We were recently contacted by a John Wells from japan who is a great grandson of the writer H.G. Wells. He was researching his family history and had found that the grandfather of H.G. Wells, Joseph Wells, was buried in Shorne churchyard. The grave is included (section D no. 154) in the survey of memorials that is on this site.
Last month Mr Wells, with his wife Tomoyo and son Ken, visited the churchyard to see the grave. They and the grave are shown in the accompanying photographs (see above and below). They were visiting England to attend a commemoration of the 150th anniversary of H.G. Wells’ birth, held in Woking on the 21st September, when a statue of him. was unveiled. Woking is where he and his wife Jane lived while writing War of the Worlds, etc, and was first acclaimed as a writer.
Joseph Wells (who was born in Ireland) and his father Edward before him were head gardeners at the Redleaf Estate near Penshurst. This was a significan garden at the time and received a very enthusiastic write up in the Gardener’s Magazine of July 1839 by J.C. Loudon the famous Scottish garden designer and botanist who founded that magazine. While there Joseph raised the first dwarf dahlias.
The owner of the estate, by coincidence a William Wells who was not related to our Wells, died in 1847 and it was probably soon after that Joseph moved to Shorne as he was recorded as living there with his wife Mary and daughters Elizabeth (a milliner aged 18) and Hannah (a scholar aged 14) in the 1851 census. The reason for moving to Shorne is not known, nor anything about his life there or in which house he lived. Although the 1851 census does not give addresses it appears from the entry’s context that their home may have been near Pipes Place. In his will, made while living in Shorne, he described himself as a farmer.
Joseph died in Denton in 1859 and the inscription on his gravestone reads:
SACRED TO THE MEMORY OF JOSEPH WELLS LATE OF PENSHURST, KENT WHO DIED JUNE 23rd 1859 AGED 66 YEARS ALSO MARY WIFE OF THE ABOVE JOSEPH WELLS WHO DIED OCT. 24th 1861 AGED 66 YEARS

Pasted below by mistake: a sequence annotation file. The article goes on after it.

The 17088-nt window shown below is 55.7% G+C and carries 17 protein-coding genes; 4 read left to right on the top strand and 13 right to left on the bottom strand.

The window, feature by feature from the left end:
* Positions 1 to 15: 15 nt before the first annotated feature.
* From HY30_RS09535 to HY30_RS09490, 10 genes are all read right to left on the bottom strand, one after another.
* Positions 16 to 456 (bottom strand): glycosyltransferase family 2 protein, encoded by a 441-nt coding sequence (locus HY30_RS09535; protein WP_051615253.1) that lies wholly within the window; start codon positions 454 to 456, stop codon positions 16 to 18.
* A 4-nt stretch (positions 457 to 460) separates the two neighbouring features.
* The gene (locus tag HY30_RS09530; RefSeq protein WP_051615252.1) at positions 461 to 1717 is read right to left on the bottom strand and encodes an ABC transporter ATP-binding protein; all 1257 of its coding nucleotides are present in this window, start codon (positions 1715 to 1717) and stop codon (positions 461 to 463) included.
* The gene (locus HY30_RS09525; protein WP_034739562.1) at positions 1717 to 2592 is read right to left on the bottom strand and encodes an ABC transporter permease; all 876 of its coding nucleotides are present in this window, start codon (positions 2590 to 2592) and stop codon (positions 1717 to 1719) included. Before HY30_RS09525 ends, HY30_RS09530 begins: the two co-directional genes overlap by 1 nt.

The grave, which is covered by a stone slab and appears to be lined with brick, is opposite the north-east corner of the church by the grass path; it is not easily recognised as the inscription is on the back of the headstone, facing the church.
According to the gravestone Mary lived just over another two years but she is not shown in the 1861 census which was taken in April of that year even though she died the following October. Nor is there a record of her burial that year in the church’s burial register. One explanation is that she had moved from the parish before her death and is buried elsewhere. However the burial register for Shorne shows the burial of a Mary Wells on 31st October 1860 and letters of administration to her estate give her death as the 24th October 1860 so it is probable that the gravestone appears to give the wrong year for her death.
There was a William Wells and his family living in Thong recorded in the censuses of 1841 to 1871. William was shown as an agricultural labourer and then a bricklayer. Could there be a connection between these families and could that be the reason for Joseph moving to Shorne? It could easily be a coincidence.
Joseph’s son by his first marriage, also Joseph and father of H.G. Wells, was gardener at Uppark a large estate now owned by the National Trust. It was there he met his wife. He was also a professional player in the Kent county cricket team and was the first cricketer to take four wickets in four balls in a first class cricket match.
I am grateful to Ian Craig for the information from the censuses.
Click on photos for a larger image